Richard Rohr OFM writes:

[It is] a unique spiritual position where human beings hate to be but where the biblical God is always leading them. It is when you have left the tried and true, but have not yet been able to replace it with anything else. It is when you are finally out of the way. It is when you are between your old comfort zone and any possible new answer. If you are not trained in how to hold anxiety, how to live with ambiguity, how to entrust and wait, you will run…anything to flee this terrible cloud of unknowing. | Richard Rohr


Have you found yourself in a place of ‘not-yet’? How do you deal with this waiting? Are you easily anxious? Or are you so much of a doer that you don’t even realise you’re in a hurry?

Geek Excitement Again

You may or may not recall a certain geekish excitement that I posted with about our @walkwithyoufcj Twitter account some time in August. For those who don’t recall, I shamelessly posted about Fr James Martin SJ being our first ‘official’ Twitter follower and all the warm fuzzies and joy I felt because of it. Well thanks to Twitter again, I am pleased to inform you that I have just written and submitted a piece as a guest-blogger.

What I am excited about though, is the grace I have received through all of this, of adventure, of experience and of discipline. Personally speaking, I enjoy writing and especially on things of the spiritual/faith type. Being invited to contribute has meant that I have had to write to specific guidelines and to a certain time frame, which by the by, always seems to be interrupted by life’s turbulence.

Again I am grateful to the FCJ Sisters and the role I am in, which have presented these opportunities, both to further my self-improvement, but more importantly, to share the good news that is part of being a person of faith, a Christian, a companion of Jesus.

Geek, Catholic, Ignatian. God in all things, and ad majorem Dei gloriam (for the greater glory of God).

Sunset Panoramic – Frankston, VIC


Sunset Panoramic Frankston Victoria

Image | Geralyn Tan, October 2013.

Overlooking the horizon off the Frankston foreshore: How broad, how wide, how vast is this beauty in God’s creation. How broad, how wide and how vast God’s love for us is!

Frankston (VIC) is home to John Paul College, a regional high school, half of which was formerly Stella Maris FCJ. John Paul College still remembers its FCJ heritage through its past pupils, its connection with the Sisters, as well as having one faction of their House System called D’Houet, after FCJ Founder, Marie Madeleine d’Houët.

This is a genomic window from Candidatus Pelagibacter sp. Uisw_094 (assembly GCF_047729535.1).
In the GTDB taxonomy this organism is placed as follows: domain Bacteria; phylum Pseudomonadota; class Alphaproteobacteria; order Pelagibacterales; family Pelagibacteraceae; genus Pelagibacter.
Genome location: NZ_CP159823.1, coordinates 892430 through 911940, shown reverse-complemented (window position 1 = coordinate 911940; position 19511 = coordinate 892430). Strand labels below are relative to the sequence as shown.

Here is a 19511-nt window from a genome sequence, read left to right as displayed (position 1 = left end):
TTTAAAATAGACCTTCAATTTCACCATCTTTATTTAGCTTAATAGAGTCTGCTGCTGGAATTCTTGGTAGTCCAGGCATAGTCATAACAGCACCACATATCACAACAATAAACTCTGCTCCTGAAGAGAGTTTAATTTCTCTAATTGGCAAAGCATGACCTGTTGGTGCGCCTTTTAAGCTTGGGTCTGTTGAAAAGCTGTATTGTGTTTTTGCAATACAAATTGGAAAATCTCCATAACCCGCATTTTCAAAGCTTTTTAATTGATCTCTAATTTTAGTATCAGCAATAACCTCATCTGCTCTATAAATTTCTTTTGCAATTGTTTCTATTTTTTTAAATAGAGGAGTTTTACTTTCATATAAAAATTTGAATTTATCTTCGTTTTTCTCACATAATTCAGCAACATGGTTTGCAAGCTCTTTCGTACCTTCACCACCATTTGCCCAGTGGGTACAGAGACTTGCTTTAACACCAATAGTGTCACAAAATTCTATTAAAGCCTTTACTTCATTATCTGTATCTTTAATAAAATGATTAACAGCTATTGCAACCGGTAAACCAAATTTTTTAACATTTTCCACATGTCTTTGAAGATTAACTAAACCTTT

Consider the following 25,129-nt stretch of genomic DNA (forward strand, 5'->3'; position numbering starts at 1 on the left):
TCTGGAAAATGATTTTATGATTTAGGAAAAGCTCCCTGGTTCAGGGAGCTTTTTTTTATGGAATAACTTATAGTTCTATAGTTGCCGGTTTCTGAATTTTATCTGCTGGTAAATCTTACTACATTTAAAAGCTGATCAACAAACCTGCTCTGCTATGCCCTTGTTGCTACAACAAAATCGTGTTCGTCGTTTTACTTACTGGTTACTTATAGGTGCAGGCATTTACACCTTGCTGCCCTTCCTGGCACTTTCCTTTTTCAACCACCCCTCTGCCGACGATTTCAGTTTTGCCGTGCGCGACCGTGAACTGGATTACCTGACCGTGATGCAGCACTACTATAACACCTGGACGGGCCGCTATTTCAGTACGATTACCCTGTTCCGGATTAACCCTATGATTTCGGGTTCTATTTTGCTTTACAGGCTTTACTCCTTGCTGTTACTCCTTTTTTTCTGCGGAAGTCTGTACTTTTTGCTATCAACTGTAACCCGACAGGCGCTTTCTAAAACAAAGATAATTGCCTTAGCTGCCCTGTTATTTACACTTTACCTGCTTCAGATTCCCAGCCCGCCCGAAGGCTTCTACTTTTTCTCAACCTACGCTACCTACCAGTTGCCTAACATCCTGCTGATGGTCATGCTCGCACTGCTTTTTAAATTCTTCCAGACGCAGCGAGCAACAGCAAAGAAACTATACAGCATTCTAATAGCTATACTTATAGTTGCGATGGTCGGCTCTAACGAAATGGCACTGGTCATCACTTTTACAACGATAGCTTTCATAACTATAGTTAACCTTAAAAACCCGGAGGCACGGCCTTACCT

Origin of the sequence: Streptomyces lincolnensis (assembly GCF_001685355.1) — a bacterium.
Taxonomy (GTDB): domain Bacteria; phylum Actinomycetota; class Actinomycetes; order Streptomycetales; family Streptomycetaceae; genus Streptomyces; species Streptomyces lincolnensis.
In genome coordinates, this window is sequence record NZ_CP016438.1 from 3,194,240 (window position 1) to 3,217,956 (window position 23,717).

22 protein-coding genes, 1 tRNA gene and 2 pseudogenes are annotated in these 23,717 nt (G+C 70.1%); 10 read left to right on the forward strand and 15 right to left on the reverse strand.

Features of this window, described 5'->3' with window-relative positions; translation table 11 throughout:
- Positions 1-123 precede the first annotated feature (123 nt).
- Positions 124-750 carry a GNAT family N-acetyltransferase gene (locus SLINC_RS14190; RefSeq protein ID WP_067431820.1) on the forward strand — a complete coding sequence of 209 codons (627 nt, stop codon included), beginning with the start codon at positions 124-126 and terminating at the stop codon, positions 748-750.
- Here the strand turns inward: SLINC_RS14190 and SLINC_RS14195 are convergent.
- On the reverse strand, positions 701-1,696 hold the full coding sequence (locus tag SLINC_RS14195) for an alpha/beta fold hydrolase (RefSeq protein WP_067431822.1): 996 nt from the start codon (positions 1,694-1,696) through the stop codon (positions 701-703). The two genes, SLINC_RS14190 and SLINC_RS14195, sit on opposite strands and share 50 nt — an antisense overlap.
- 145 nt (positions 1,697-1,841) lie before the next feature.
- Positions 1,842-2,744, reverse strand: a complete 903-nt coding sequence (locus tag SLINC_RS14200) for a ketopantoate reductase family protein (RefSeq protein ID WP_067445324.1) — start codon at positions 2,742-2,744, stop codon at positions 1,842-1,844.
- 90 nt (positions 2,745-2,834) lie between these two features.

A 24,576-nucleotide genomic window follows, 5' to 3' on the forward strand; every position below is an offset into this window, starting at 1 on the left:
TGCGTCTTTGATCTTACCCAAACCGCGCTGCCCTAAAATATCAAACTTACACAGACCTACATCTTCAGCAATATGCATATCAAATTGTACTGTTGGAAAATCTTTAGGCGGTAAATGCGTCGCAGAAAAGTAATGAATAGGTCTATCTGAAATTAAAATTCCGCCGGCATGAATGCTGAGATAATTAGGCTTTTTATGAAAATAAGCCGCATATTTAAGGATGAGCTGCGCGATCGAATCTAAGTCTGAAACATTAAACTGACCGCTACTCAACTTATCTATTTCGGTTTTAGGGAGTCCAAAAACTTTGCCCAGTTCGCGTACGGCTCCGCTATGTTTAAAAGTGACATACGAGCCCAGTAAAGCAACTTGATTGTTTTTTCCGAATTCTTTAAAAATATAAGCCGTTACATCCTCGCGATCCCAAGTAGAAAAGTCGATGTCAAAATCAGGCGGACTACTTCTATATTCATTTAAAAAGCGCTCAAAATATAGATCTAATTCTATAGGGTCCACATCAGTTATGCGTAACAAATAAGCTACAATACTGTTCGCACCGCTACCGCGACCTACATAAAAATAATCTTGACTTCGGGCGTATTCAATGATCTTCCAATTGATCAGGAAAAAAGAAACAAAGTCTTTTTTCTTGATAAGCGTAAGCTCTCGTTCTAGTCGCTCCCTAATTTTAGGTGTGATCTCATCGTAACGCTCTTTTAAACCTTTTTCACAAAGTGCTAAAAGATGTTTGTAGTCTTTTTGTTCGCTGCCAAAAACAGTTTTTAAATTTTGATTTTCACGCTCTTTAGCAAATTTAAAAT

Graced Moment

rainbow, grace, FCJ,

Image credit: ‘A Rainbow Appears’,

Graced Moment

A yellow sunbeam beckoned me
before day turned to night;
the air was clear and magic,
the sky was bright.
To westward, sheets of golden silk
shimmered and glowed,
luminous clouds hung in the sky,
rippled and flowed.
I turned around, an urge to seek
the eastern sky,
and there, clear arched above the road –
a rainbow high.
Both ends were anchored in the earth,
a perfect bow,
a blessing from the sky above
and earth below.
The colours radiated clear,
distinct, yet one.
A double arc crept into view;
the work was done.
Such scenes have happened here
since time began:
an arc with seven rungs –
part of the plan
to lift our minds to cosmic truth
and draw us home
to love’s embrace, the ancient goal –
no more to roam.
A cosmic child, summoned to tell
all time and space,
Earth speaks of star-dust images –
Creator’s face.

– Sr Mary O’Shannessy FCJ

In Everyday Splendour (Melbourne: Poetica Christi Press, 2011), 104.

Prayer | On Friendship

The concept of friendship comes almost naturally to us. We are social and sociable creatures, made to interact and relate to one another. As young children, we identify ourselves as so-and-so’s friend. As we grow older, we become more socially aware and eventually we recognise a pattern – that some friendships last for a while, and that some last a lifetime. In our maturing stages, we hopefully learn the and accept the value of being a friend to oneself.

Keeping Company,, friendship